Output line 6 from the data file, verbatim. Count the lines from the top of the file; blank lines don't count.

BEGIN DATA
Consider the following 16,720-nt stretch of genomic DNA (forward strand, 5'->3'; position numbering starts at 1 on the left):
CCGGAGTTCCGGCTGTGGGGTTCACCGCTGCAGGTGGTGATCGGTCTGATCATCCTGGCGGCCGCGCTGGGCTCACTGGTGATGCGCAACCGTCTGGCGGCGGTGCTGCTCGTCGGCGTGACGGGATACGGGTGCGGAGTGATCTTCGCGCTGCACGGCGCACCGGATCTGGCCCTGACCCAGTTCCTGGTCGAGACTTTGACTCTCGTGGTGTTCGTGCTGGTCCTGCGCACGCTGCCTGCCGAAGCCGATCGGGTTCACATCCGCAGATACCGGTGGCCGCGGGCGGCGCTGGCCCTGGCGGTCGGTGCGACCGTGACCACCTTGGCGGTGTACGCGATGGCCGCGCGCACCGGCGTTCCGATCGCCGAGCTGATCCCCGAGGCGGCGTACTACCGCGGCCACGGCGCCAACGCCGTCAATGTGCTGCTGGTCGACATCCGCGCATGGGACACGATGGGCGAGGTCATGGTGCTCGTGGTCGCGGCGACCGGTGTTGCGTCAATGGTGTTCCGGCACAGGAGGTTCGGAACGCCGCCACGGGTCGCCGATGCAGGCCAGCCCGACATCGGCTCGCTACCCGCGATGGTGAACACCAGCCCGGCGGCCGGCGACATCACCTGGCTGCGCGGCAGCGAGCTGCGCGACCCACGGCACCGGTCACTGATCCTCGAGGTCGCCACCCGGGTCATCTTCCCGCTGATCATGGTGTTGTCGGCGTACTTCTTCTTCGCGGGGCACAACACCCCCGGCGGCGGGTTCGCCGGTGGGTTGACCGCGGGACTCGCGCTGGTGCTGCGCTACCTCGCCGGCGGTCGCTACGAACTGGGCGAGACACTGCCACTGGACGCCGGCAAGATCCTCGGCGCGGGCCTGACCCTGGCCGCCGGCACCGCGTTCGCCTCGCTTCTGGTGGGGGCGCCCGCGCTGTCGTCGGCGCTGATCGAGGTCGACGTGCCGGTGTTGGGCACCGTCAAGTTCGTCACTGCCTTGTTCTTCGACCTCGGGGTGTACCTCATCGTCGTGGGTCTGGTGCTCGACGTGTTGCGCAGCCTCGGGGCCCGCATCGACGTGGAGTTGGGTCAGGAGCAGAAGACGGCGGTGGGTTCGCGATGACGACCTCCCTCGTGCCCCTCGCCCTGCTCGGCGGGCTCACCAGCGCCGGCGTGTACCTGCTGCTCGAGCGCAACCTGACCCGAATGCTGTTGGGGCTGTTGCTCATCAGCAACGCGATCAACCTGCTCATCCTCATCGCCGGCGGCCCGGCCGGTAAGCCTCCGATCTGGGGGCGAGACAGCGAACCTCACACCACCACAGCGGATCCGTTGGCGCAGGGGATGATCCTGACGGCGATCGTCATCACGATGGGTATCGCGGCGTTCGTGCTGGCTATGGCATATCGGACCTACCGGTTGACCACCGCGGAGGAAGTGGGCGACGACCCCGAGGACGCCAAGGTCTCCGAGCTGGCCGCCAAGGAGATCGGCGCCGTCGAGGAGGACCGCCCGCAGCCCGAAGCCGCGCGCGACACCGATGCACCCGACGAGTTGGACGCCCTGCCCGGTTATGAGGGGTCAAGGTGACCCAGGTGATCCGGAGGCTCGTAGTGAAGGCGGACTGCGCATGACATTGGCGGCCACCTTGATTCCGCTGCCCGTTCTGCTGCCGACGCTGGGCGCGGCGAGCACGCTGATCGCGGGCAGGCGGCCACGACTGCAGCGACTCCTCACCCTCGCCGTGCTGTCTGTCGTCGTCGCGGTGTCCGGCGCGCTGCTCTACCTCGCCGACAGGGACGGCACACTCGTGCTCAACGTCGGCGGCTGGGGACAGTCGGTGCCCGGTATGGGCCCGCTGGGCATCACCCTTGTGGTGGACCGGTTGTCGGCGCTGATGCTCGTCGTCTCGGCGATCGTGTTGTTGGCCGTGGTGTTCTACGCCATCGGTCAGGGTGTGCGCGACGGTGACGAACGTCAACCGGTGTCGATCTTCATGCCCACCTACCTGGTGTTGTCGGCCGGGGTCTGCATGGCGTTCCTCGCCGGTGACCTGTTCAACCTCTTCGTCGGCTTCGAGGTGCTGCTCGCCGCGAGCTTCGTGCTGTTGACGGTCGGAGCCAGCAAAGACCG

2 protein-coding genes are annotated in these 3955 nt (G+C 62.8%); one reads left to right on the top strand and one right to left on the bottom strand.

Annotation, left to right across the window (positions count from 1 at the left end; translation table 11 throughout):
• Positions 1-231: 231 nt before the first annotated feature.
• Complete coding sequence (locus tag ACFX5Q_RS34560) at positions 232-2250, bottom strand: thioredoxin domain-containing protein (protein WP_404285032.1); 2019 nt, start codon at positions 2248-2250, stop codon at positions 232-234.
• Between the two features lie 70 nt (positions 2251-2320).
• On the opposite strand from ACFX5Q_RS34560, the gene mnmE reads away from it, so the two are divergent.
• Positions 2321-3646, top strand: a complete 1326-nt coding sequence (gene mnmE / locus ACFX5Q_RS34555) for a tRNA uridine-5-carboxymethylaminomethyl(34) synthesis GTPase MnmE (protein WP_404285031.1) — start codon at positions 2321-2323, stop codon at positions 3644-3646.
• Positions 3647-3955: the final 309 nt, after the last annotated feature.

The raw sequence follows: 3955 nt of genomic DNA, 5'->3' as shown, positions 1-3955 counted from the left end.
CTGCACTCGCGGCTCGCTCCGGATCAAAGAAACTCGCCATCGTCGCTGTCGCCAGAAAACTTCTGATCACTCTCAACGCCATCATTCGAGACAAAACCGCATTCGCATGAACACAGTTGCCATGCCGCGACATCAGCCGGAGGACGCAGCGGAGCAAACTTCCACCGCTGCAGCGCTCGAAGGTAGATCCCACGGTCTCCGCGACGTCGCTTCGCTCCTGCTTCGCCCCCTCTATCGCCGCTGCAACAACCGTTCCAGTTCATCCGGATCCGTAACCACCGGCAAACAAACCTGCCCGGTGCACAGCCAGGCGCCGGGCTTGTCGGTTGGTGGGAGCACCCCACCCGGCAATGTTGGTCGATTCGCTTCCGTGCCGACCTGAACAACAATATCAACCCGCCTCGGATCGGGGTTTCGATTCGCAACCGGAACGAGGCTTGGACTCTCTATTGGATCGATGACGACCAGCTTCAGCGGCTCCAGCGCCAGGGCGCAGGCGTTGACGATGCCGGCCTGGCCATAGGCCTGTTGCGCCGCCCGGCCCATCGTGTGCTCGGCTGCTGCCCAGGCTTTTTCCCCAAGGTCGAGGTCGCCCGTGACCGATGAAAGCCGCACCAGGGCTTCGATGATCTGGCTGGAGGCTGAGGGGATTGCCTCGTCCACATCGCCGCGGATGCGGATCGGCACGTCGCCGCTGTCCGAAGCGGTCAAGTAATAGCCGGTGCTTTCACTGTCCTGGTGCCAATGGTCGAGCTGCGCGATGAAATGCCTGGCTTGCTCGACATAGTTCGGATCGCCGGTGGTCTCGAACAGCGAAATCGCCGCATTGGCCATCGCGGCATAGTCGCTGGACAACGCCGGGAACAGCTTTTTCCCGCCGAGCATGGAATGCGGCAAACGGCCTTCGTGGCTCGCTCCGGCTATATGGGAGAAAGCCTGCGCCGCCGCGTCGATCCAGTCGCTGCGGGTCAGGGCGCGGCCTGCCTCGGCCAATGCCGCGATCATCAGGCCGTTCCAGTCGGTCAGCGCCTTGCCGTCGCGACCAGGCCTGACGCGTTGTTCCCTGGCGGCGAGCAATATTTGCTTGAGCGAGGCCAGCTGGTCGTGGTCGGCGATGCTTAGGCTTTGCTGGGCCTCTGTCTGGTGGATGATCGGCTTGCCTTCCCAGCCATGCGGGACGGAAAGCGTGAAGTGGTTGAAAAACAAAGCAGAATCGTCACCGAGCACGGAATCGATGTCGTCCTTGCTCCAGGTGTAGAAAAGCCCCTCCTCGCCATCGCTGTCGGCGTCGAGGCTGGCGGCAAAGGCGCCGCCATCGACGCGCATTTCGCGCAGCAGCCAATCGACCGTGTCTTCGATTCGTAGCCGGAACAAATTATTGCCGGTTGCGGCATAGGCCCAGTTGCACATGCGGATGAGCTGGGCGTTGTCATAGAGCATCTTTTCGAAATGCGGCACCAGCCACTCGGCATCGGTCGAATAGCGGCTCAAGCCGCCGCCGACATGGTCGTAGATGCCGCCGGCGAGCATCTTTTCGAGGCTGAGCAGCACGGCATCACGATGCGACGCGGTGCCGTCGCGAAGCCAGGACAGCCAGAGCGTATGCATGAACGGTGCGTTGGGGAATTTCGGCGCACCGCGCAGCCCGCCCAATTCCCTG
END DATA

• Complete coding sequence (locus tag ACFX5Q_RS34560) at positions 232-2250, bottom strand: thioredoxin domain-containing protein (protein WP_404285032.1); 2019 nt, start codon at positions 2248-2250, stop codon at positions 232-234.